A Day in the Life of Honey Bees
The beehive has long been a representation for industry.
Content supplied by Harvest Lane Honey
The honey bee hive is one of the best run, most efficient operations in existence. It is no wonder that the beehive has long been a representation for industry. There are three main types of bees: queen, drone, and worker bee. Every bee in the hive has a distinct role and a job to perform.
Contrary to popular culture, the bees that gather pollen and make honey are female bees and are referred to as the worker bees. The life of a worker bee goes like this:
Day 1: Egg Stage — The queen lays an egg into the honey comb.
Days 1-6: Larva Stage — Worker bees known as "nurser" bees will feed the new larva a diet of royal jelly, pollen, and honey.
Days 7-21: Pupa stage — new cute fuzzy little bees will emerge from their comb on the 21st day.
The new little bee will begin their first job right after emerging from their cell their first task will be cleaning the cell they just emerged from. They will generally spend 1-2 days doing this. Bees are very clean by nature and the Queen will not lay additional eggs in the cell until this is done.
Bees will then move into their role as a nurser bee. Just like the nurser bee who fed them, they will begin to excrete the needed royal jelly to feed to new larva. After 5 days of this role and mastering the art, bees will move on to feeding royal jelly to new drone and queen cells until day 11.
At this point bees are able to help build honey comb with wax excretion. The honeycomb is a wonder all in itself, if you look at the uniformity in the cells and pattern. Bees will spend around 6 days performing this role and during this time will build comb, and repair comb.
Bees will then spend their remaining life working in jobs that fall under the following categories:
- Cleaning & Maintenance — Removing dead bees from the hive on cleansing flights. Bees are very clean. After a long cold spell, if you look carefully in front of your hive, you will notice dead bees. That is because as soon as it's warm enough, bees will take all the bees that have died in the hive outside the hive. Worker bees will use propolis as a seal in caulking the hive. There is also a job for guarding the hive from intruders, as well as helping to cool the hive as temperatures rise. Other bees bring water to the hive.
- Feeding — Drone bees or being selected to be an attendant for the Queen Bee. Fun fact; beauty pageants get their hierarchy of Queen and Attendants from Honey Bees. While attending to the Queen they will groom her and take her excretions out of the hive. Allowing the Queen to focus solely on her tasks of laying eggs.
- Honey Production — Jobs in this area will consist with honey sealing, and pollen packing.
- Foraging Bees — The last job that a worker will have, and that they will do until the end of their life, is to forage. They will spend their days looking for nectar, pollen, and propolis. They will work themselves to death.
The drone bee is the only male in the hive, their only role is to procreate with the queen, and once they have mated with the queen they will die. Worker bees can lay drone eggs since the drone egg is an unfertilized egg. Drone eggs look very different from regular worker bees. Their cells are small and round vs. being in the honey comb. Drones are distinctive in their appearance; they are larger with big eyes and are unable to sting. They will spend their days waiting to mate with a queen and hanging out with other drones. In colder climates drones will be the first indication that winter is in the air, since right before winter the female worker bees will kill off the drones and will push them out of the hive. The hive will not need a queen mated in winter months and cannot afford to have drones consuming honey.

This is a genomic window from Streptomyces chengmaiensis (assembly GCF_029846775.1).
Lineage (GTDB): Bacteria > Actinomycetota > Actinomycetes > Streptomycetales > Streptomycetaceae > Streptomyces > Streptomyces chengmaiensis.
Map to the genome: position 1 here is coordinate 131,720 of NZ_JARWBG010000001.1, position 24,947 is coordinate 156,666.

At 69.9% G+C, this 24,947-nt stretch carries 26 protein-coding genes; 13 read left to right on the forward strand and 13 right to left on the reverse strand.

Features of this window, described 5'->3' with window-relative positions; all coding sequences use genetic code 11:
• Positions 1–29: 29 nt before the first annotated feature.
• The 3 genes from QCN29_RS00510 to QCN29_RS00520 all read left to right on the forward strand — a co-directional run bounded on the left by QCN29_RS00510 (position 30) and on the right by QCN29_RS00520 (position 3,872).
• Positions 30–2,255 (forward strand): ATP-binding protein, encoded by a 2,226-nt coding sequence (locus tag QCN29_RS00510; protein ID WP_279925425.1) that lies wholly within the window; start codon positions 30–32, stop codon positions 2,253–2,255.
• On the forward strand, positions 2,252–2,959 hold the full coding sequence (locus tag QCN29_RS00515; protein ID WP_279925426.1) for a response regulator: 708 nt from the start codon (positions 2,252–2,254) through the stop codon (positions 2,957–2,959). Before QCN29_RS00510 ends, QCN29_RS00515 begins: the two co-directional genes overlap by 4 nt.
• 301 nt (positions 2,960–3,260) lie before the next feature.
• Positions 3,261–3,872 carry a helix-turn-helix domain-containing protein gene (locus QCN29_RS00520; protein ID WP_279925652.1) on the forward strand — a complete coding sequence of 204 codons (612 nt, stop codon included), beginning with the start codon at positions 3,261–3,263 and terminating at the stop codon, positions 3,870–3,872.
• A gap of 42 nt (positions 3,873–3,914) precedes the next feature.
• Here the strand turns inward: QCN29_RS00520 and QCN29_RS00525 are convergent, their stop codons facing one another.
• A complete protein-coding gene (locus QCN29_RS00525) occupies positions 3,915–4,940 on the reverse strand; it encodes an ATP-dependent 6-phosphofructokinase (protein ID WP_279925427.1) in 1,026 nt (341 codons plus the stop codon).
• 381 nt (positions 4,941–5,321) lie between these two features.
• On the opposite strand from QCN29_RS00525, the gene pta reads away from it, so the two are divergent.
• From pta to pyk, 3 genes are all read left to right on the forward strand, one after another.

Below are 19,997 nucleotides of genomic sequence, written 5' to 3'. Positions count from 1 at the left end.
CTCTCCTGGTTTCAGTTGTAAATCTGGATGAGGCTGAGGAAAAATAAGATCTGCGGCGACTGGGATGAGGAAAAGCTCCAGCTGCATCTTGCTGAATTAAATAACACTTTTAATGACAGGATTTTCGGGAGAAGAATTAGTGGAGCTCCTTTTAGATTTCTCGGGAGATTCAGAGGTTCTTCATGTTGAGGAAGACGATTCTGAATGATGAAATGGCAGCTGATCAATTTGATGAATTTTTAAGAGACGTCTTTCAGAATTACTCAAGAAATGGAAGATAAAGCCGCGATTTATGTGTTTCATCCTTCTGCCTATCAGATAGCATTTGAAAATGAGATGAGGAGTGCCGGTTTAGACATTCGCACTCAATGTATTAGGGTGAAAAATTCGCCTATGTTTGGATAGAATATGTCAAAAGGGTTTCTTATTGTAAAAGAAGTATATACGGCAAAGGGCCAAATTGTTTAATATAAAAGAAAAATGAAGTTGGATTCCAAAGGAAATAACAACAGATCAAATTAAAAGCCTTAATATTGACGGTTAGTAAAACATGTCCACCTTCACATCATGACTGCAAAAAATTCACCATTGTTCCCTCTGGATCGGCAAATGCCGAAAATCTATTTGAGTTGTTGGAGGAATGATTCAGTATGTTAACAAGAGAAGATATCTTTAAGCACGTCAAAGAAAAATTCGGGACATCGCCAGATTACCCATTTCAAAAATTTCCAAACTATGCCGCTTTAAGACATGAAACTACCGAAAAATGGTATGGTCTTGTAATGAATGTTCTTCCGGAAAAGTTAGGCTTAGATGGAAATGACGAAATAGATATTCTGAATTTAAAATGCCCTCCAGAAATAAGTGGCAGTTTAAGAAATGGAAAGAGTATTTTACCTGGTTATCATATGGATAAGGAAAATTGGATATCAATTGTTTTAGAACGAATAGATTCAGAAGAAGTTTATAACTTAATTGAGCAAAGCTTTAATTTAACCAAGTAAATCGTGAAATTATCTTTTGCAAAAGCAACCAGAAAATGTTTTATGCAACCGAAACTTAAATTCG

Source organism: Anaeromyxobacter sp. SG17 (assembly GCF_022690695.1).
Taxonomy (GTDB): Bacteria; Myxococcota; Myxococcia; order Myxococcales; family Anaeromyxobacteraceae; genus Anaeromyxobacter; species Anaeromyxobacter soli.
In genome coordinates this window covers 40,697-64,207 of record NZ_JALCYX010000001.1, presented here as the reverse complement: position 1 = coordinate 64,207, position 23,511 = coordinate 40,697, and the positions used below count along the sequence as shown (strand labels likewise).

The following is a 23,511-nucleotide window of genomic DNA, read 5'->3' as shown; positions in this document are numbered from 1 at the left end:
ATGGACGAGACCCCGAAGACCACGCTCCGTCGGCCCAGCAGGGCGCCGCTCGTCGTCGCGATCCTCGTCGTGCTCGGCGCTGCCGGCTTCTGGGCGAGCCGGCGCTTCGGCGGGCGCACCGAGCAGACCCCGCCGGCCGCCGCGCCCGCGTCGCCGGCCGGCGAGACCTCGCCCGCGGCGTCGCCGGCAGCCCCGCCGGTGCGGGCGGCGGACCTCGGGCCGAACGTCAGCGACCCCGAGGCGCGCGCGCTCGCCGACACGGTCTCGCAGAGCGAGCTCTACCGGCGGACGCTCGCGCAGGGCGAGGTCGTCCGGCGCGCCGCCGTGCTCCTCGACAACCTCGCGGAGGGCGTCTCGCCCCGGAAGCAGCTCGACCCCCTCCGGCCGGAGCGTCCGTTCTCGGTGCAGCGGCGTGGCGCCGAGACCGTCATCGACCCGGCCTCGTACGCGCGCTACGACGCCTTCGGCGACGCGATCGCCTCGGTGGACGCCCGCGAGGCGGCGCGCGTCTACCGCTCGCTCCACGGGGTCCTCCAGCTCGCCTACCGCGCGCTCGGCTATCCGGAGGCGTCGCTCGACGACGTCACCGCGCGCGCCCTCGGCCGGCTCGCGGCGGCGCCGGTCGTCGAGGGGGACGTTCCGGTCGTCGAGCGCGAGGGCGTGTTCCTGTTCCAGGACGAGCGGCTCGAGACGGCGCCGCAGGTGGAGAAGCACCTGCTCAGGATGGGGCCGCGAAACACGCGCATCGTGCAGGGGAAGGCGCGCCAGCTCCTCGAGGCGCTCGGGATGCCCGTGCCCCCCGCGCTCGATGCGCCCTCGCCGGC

Let there be no mistake, their can only be one queen in the hive, and if there are more queens present, the queens will fight it out until the death — leaving only one survivor. Most people never get the chance to hear the songs of a queen, but if you ever get the chance to hear multiple queens in one area, they will chirp and sing. Hives create reserve queen cells that resemble a peanut in preparation for the chance the queen dies. Hives also produce multiple queen cells if they are getting ready to swarm or they are queenless.
Without a good queen, your hive may suffer. There is a lot of pressure on your queen not to lay spotty brood and to be strong. Your queen will set the mood for your hive. She has the longest life expectancy of 2-5 years. She will mate with multiple drones during her mating flight, but may never have the need to mate again. The queen appears different from her workers. She will usually be longer. Don't worry if you aren't able to see her when you first start beekeeping, as her attendants will do their very best to prevent you from finding her.
A healthy and happy hive is truly a thing of wonderment and beauty. The hive's ability to self-maintain and produce is amazing to see. To see how a hive cleans and cares for itself is awe inspiring. To watch little fuzzy worker bees emerge from their cells and assume their new roles is fascinating. Being able to observe the cleansing flights and foraging is miraculous. And it is truly astonishing that these little insects know from birth instinctively what their role is in the hive.